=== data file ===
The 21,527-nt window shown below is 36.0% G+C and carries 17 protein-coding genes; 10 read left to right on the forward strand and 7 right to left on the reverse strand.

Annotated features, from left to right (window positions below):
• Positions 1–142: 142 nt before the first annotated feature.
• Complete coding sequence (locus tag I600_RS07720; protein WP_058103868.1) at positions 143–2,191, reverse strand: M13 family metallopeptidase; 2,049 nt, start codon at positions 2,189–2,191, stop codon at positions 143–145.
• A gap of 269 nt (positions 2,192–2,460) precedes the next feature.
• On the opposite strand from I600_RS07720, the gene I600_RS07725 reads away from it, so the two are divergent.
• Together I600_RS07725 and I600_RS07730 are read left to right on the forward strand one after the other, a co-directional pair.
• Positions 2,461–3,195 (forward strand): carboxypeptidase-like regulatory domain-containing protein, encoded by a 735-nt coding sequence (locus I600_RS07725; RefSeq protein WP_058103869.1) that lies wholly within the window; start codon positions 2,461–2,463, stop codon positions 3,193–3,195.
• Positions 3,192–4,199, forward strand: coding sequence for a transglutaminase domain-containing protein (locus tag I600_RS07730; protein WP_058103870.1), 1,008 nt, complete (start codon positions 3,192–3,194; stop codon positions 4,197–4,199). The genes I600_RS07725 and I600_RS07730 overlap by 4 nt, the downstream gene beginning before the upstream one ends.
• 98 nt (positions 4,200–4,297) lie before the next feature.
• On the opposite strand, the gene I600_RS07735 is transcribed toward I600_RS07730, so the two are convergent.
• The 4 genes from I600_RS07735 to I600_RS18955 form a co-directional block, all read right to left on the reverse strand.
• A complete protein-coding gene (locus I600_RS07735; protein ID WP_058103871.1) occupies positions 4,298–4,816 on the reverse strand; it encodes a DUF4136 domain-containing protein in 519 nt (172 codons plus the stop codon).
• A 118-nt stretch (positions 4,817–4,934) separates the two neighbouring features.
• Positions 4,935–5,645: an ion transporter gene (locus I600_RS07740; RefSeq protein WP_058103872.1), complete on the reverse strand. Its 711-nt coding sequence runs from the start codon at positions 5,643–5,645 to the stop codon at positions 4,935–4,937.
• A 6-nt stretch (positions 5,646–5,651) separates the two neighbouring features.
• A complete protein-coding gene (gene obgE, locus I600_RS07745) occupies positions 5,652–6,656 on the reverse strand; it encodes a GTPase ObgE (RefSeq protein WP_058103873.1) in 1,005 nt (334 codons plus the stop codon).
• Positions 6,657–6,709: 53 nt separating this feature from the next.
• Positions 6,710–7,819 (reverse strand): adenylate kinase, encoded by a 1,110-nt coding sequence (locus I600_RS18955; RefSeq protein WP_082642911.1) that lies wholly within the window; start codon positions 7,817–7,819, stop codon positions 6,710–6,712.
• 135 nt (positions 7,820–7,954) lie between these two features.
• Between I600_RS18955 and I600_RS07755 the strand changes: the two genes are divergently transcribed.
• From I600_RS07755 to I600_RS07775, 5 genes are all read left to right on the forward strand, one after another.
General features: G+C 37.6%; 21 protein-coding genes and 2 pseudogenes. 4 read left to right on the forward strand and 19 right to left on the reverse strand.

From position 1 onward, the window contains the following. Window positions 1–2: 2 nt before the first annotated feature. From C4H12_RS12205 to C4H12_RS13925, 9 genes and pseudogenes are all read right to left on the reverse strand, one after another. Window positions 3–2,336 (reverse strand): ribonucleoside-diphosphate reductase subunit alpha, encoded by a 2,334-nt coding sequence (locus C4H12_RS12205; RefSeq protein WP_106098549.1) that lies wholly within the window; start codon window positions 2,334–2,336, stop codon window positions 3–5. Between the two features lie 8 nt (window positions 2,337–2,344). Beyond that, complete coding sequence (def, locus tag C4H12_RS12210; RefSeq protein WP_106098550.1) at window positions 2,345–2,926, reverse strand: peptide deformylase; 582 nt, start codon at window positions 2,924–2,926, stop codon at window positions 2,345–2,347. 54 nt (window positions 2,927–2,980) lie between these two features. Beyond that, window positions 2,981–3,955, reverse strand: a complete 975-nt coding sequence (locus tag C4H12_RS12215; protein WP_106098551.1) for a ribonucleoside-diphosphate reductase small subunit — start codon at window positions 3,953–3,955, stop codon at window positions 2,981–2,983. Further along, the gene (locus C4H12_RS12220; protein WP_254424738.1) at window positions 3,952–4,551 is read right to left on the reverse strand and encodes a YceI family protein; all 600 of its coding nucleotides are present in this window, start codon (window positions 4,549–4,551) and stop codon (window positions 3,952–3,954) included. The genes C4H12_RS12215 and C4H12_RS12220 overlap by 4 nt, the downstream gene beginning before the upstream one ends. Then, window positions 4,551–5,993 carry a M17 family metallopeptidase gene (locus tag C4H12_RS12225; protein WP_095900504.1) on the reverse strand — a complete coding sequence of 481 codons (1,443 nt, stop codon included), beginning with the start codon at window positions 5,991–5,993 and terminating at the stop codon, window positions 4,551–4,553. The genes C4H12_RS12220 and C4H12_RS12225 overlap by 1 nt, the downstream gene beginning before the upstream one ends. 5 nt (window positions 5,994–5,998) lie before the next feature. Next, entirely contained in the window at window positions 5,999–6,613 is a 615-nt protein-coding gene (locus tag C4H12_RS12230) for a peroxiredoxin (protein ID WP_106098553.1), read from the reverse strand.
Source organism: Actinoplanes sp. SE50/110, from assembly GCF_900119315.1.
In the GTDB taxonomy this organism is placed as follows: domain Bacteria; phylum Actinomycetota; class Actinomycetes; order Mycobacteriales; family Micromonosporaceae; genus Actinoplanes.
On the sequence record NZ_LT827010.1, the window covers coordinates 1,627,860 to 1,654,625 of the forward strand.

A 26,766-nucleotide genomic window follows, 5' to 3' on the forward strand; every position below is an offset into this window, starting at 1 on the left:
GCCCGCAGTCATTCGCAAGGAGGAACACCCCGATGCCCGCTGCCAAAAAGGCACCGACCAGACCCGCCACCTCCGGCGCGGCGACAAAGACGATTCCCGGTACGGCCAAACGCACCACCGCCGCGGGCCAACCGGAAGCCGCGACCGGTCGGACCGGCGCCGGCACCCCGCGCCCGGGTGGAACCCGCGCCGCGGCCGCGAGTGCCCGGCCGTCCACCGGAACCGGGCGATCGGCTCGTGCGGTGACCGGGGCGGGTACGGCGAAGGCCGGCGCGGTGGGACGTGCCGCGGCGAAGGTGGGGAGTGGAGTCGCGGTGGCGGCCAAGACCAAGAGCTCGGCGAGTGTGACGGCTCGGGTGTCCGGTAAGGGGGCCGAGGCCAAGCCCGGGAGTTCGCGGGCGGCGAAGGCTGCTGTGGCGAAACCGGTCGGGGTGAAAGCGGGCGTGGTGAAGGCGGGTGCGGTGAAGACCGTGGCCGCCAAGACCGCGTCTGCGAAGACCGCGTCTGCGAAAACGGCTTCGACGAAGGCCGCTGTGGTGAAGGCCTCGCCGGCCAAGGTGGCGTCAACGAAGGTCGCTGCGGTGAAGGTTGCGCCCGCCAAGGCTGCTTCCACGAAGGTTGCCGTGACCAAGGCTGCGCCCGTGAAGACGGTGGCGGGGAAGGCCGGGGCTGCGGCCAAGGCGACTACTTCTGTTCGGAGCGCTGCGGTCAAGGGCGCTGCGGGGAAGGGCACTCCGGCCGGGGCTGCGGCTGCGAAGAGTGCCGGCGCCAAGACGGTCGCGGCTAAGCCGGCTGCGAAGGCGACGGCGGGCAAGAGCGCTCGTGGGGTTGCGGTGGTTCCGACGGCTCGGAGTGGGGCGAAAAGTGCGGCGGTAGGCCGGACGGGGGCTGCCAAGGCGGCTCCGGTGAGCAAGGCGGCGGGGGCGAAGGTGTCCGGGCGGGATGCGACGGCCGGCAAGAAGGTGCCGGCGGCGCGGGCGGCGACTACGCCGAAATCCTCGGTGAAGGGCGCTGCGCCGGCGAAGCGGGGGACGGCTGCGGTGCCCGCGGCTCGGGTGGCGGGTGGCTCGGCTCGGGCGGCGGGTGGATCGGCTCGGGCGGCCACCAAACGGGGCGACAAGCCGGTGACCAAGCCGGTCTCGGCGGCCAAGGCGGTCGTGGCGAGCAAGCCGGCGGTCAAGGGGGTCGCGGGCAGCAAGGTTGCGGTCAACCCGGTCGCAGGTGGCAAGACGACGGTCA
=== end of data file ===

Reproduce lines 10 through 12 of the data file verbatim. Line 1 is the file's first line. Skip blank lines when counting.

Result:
• 98 nt (positions 4,200–4,297) lie before the next feature.
• On the opposite strand, the gene I600_RS07735 is transcribed toward I600_RS07730, so the two are convergent.
• The 4 genes from I600_RS07735 to I600_RS18955 form a co-directional block, all read right to left on the reverse strand.